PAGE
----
The ultimate mechanisms of imagery are still a mystery. In the last twenty years, however, we have learned that imagery is a natural language of a major part of our nervous system. Critical to this understanding is the Nobel-Prize-winning work of Dr. Roger Sperry and his collaborators at the University of Chicago and later at the California Institute of Technology. They have shown that the two sides of the human brain think in very different ways and are simultaneously capable of independent thought. In a real sense, we each have two brains. One thinks as we are accustomed to thinking, with words and logic. The other, however, thinks in terms of images and feelings.
Left brain versus right brain
In most people, the left brain is primarily responsible for speaking, writing, and understanding language; it thinks logically and analytically, and identifies itself by the name of the person to whom it belongs. The right brain, in contrast, thinks in pictures, sounds, spatial relationships, and feelings. It is relatively silent, though highly intelligent. The left brain analyzes, taking things apart, while the right brain synthesizes, putting pieces together. The left is a better logical thinker, the right is more attuned to emotions. The left is most concerned with the outer world of culture, agreements, business, and time, while the right is more concerned with the inner world of perception, physiology, form, and emotion.
The essential difference between the two brains is in the way each processes information. The left brain processes information sequentially, while the right brain processes it simultaneously. Imagine a train coming around a curve in the track. An observer is positioned on the ground, on the outside of the curve, and he observes the train to be a succession of separate though connected cars passing him one at a time. He can see just a little bit of the cars ahead of and behind the one he is watching. This observer has a “left-brain” view of the train.
The “right-brain” observer would be in a balloon several hundred feet above the tracks. From here he could not only see the whole train, but also the track on which it was traveling, the countryside through which it was passing, the town it had just left, and the town to which it was headed.
The “right” side for healing
This ability of the right hemisphere to grasp the larger context of events is one of the specialized functions that make it invaluable to us in healing. The imagery it produces often lets you see the “big picture” and experience the way an illness is related to events and feelings you might not have considered important. You can see not only the single piece, but the way it’s connected to the whole. This change of perspective may allow you to put ideas together in new ways to produce new solutions to old problems. A right-brain point of view may reveal the opportunity hidden in what seems to be a problem.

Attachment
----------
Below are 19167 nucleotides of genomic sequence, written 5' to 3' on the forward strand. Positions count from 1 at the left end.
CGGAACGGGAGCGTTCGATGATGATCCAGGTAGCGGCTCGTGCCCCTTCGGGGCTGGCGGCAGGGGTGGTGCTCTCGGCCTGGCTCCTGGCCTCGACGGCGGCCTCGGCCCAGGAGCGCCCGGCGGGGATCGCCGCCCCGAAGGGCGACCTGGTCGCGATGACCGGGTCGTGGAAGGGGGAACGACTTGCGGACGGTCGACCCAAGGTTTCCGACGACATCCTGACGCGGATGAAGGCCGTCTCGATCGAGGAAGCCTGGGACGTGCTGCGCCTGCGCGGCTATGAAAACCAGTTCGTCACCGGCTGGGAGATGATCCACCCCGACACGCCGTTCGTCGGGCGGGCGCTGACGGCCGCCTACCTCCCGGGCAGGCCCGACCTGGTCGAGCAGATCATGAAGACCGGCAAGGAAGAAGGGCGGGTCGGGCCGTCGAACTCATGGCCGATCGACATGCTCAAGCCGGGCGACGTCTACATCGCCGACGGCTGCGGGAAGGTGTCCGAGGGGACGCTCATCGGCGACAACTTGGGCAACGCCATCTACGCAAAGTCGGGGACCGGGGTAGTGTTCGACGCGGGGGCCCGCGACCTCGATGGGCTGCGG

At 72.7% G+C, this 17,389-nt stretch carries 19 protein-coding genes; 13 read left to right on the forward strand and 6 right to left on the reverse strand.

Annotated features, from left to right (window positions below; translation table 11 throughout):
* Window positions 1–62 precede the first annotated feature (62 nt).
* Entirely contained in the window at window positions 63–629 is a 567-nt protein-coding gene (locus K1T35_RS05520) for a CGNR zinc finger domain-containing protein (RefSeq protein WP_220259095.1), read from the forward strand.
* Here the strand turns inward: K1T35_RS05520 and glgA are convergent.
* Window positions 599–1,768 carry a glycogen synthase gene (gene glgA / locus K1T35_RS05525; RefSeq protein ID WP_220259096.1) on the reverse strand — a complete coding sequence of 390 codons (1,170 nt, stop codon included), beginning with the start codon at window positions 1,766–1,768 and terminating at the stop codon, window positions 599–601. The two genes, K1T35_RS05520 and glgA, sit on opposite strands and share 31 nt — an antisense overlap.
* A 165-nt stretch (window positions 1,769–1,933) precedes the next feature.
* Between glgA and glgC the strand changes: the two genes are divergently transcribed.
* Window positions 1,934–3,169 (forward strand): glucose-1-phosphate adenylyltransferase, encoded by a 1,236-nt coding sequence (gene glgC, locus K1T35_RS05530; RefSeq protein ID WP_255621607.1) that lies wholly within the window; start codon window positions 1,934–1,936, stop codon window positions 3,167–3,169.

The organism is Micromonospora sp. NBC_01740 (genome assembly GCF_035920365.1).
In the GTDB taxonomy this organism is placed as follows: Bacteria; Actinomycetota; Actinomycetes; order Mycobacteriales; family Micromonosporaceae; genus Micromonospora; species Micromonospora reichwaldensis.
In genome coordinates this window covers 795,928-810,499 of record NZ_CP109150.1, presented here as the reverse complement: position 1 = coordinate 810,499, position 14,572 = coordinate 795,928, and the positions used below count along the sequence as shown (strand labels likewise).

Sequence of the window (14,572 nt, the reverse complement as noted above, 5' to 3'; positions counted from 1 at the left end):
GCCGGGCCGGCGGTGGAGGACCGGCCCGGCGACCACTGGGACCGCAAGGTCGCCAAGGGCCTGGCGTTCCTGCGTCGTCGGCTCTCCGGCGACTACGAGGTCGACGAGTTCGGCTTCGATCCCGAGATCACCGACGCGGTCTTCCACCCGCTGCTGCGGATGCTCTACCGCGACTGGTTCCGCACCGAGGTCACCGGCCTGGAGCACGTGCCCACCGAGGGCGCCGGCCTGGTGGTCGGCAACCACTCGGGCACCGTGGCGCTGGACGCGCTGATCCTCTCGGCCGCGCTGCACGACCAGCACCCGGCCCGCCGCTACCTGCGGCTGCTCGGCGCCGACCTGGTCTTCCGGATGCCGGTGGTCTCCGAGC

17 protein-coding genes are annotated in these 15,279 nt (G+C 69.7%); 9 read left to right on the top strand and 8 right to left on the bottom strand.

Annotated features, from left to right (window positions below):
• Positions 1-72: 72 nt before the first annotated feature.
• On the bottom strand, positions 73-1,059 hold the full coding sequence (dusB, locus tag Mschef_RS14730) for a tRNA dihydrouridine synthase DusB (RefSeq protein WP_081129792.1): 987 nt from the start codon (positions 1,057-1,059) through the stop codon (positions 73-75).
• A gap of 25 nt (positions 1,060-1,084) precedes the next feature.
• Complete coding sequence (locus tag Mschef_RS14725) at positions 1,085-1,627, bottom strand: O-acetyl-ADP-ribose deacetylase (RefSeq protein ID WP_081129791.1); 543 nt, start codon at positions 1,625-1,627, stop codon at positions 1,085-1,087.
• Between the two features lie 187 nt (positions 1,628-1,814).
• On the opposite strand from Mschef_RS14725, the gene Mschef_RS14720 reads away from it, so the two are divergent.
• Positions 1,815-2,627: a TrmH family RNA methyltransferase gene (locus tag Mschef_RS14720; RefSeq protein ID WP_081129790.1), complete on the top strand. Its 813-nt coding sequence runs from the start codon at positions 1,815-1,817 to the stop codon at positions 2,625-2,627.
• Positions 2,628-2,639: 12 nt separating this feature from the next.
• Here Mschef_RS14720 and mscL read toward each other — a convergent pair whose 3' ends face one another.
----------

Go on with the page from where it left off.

The right brain has a special relationship not only to imagery but to emotions. This is another of the major strengths it brings to the healing adventure. Many studies have shown that the right brain is specialized to recognize emotion in facial expressions, body language, speech, and even music. This is critical to healing because emotions are not only psychological but physical states that are at the root of a great deal of illness and disease. Rudolph Virchow, a nineteenth-century physician and founding father of the science of pathology, remarked that “Much illness is unhappiness sailing under a physiologic flag.” Studies in England and the United States have found that from 50 to 75 percent of all problems presenting to a primary care clinic are emotional, social, or familial in origin, though they are being expressed by pain or illness.
Emotions themselves are, of course, not unhealthy. On the contrary, they are a normal response to certain life events. Failure to acknowledge and express important emotions, however, is an important factor in illness, and one that is widespread in our society. In many ways we are emotional illiterates, lacking clear guidelines and traditions for expressing emotions in healthy ways. It is difficult to know what to do with distressing emotions such as grief, fear, and anger, so we cope as best we can. We may unconsciously build layer upon layer of inner defenses to protect us from feeling unpleasant feelings. But strong emotion has a way of finding routes of expression. If not recognized and dealt with for what it is, it may manifest as pain or illness.
Imagery is a rich, symbolic, and highly personal language, and the more time you spend observing and interacting with your own image-making brain, the more quickly and effectively you will use it to improve your health.
Rossman, M. (2007). How Imagery Works. Psych Central. Retrieved on December 18, 2014, from http://psychcentral.com/lib/how-imagery-works/000973
Last reviewed: By John M. Grohol, Psy.D. on 30 Jan 2013
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